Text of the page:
Distinct requirements for zebrafish angiogenesis revealed by a VEGF-A morphant

Aidas Nasevicius, Jon Larson, Stephen G. Ekker

Research output: Contribution to journalArticlepeer-review

204 Scopus citations


Angiogcnesis is a fundamental vertebrate developmental process that requires signalling by the secreted protein vascular cndothclial growth factor-A (VEGF-A). VEGF-A functions in the development of embryonic structures, during tissue remodelling and for the growth of tumour-induced vasculature. The study of the role of VEGF-A during normal development has been significantly complicated by the dominant, haplo-insufficient nature of VEGF-A-targeted mutations in mice. We have used morpholino-based targeted gene knock-down technology to generate a zebrafish VEGF-A morphant loss of function model. Zebrafish VEGF-A morphant embryos develop with an enlarged pericardium and with major blood vessel deficiencies. Morphological assessment at 2 days of development indicates a nearly complete absence of both axial and interscgmcntal vasculature, with no or reduced numbers of circulating red blood cells. Molecular analysis using the endothelial markers fli-1 and flk-1 at 1 day of development demonstrates a fundamental distinction between VEGF-A requirements for axial and intersegmental vascular structure specification. VEGF-A is not required for the initial establishment of axial vasculature patterning, whereas all development of intersegmental vasculature is dependent on VEGF-A signalling. The zebrafish thus serves as a quality model for the study of conserved vertebrate angiogenesis processes during embryonic development.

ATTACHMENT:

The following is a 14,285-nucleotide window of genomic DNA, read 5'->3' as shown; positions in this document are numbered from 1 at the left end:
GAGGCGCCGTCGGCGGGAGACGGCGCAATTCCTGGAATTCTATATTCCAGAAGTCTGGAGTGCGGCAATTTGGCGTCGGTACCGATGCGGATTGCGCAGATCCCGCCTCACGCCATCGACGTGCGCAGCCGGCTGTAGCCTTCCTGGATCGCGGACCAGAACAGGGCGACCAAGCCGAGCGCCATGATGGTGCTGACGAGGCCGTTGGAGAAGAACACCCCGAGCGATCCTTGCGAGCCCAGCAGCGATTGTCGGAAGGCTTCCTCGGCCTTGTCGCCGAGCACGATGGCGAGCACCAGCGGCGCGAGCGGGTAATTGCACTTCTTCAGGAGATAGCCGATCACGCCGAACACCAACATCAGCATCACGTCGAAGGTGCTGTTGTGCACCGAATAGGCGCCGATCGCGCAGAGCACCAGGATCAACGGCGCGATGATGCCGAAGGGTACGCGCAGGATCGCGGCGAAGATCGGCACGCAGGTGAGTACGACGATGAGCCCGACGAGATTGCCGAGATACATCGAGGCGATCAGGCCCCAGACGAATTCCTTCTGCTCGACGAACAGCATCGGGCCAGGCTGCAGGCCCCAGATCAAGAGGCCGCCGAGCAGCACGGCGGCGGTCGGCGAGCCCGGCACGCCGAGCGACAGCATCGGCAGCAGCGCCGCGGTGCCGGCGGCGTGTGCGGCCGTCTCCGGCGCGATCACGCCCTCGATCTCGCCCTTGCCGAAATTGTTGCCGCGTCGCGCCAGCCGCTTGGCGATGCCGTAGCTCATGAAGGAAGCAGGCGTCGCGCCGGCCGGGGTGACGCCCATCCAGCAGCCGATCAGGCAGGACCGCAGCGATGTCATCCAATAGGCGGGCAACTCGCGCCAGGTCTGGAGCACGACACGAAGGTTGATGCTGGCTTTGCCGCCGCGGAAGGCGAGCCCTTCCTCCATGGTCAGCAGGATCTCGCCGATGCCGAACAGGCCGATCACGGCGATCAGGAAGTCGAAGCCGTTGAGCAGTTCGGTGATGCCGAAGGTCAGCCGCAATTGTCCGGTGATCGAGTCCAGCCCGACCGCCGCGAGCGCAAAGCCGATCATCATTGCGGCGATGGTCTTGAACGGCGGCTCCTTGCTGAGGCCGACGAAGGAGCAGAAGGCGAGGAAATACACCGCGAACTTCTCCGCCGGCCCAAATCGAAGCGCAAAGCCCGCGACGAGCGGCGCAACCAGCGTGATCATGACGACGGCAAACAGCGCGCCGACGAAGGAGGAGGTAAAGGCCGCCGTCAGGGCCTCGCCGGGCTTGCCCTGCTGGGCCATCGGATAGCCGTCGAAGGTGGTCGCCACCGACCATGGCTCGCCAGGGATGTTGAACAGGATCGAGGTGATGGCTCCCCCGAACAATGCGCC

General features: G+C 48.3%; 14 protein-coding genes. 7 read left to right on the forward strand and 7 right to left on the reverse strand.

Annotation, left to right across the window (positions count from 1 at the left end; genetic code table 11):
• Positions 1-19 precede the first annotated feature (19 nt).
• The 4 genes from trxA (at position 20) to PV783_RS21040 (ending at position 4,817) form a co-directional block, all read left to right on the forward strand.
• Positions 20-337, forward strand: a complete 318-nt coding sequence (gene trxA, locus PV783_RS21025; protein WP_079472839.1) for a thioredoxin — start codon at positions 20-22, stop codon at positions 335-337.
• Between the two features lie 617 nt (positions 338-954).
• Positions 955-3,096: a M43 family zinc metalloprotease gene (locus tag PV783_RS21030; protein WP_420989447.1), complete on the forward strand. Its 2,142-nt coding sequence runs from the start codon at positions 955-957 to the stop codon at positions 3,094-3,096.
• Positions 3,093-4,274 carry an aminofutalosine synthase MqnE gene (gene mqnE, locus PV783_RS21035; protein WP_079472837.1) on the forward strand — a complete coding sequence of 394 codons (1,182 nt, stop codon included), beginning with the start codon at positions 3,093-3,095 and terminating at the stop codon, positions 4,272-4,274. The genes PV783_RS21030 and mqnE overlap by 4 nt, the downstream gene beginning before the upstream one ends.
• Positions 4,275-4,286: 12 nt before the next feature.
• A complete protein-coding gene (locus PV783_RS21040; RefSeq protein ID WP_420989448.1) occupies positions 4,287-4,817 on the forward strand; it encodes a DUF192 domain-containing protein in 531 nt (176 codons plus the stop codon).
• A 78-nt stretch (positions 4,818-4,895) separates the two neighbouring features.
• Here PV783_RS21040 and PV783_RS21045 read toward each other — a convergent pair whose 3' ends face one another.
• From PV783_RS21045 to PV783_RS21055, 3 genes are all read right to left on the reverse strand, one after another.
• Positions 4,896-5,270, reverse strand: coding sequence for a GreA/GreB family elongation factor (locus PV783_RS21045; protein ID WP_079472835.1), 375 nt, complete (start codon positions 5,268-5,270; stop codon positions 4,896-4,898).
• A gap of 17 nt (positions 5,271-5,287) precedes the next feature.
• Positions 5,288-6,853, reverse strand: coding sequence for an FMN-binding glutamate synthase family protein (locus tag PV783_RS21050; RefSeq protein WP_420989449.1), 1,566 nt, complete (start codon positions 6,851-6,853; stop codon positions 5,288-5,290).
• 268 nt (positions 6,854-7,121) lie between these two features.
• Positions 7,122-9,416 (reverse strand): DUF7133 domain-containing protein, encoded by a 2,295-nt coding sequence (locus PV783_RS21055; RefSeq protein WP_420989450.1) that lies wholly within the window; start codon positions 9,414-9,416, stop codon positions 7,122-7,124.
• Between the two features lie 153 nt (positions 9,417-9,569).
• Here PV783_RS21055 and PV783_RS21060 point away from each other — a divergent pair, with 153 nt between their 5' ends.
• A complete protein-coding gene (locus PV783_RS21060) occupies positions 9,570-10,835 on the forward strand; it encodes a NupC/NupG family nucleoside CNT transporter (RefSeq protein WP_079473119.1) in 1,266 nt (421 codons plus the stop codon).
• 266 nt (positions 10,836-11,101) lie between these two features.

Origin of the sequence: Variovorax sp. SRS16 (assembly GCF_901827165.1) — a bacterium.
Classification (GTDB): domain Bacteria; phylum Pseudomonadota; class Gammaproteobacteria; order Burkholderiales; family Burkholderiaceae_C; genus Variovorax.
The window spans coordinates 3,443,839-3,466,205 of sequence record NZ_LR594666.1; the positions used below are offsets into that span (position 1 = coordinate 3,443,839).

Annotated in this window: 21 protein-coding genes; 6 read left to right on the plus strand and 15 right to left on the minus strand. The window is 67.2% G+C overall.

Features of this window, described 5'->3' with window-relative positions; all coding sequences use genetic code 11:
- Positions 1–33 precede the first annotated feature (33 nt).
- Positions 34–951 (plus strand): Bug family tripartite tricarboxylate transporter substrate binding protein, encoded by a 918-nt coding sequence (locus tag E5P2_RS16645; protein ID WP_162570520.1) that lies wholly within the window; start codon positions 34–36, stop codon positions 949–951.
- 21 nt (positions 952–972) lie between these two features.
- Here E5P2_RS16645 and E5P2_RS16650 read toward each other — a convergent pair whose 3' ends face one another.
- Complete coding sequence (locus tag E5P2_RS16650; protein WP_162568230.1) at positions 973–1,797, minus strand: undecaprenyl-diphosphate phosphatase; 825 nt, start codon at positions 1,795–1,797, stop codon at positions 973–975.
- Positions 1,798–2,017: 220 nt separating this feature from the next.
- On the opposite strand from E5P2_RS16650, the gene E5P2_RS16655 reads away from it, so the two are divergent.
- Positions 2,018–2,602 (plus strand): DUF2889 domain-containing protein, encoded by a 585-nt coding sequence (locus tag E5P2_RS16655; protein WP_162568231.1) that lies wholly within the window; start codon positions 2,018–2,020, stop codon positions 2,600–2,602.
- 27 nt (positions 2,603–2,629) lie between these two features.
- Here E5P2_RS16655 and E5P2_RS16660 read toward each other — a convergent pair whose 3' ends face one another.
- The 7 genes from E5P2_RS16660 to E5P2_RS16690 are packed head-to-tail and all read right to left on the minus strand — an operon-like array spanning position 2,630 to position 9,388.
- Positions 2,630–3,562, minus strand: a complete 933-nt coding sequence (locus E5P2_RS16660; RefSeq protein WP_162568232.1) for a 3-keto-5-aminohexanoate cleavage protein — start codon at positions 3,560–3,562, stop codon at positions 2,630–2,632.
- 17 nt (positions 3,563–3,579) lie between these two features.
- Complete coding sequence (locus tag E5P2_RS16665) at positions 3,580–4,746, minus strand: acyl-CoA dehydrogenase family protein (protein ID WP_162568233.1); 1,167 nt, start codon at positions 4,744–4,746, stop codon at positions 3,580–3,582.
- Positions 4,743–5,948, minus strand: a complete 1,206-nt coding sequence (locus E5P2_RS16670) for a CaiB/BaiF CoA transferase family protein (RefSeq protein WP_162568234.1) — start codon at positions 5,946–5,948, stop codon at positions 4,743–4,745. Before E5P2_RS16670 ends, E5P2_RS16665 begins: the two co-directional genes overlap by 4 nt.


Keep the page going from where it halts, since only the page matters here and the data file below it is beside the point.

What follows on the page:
Original languageEnglish (US)
Pages (from-to)294-301
Number of pages8
Issue number4
StatePublished - 2000


  • Angiogenesis
  • Fli-1
  • Flk-1
  • Morphant
  • Morpholino
  • VEGF-A
  • Vasculature
  • Zebrafish

ASJC Scopus subject areas

  • Biotechnology
  • Bioengineering
  • Biochemistry
  • Applied Microbiology and Biotechnology
  • Genetics


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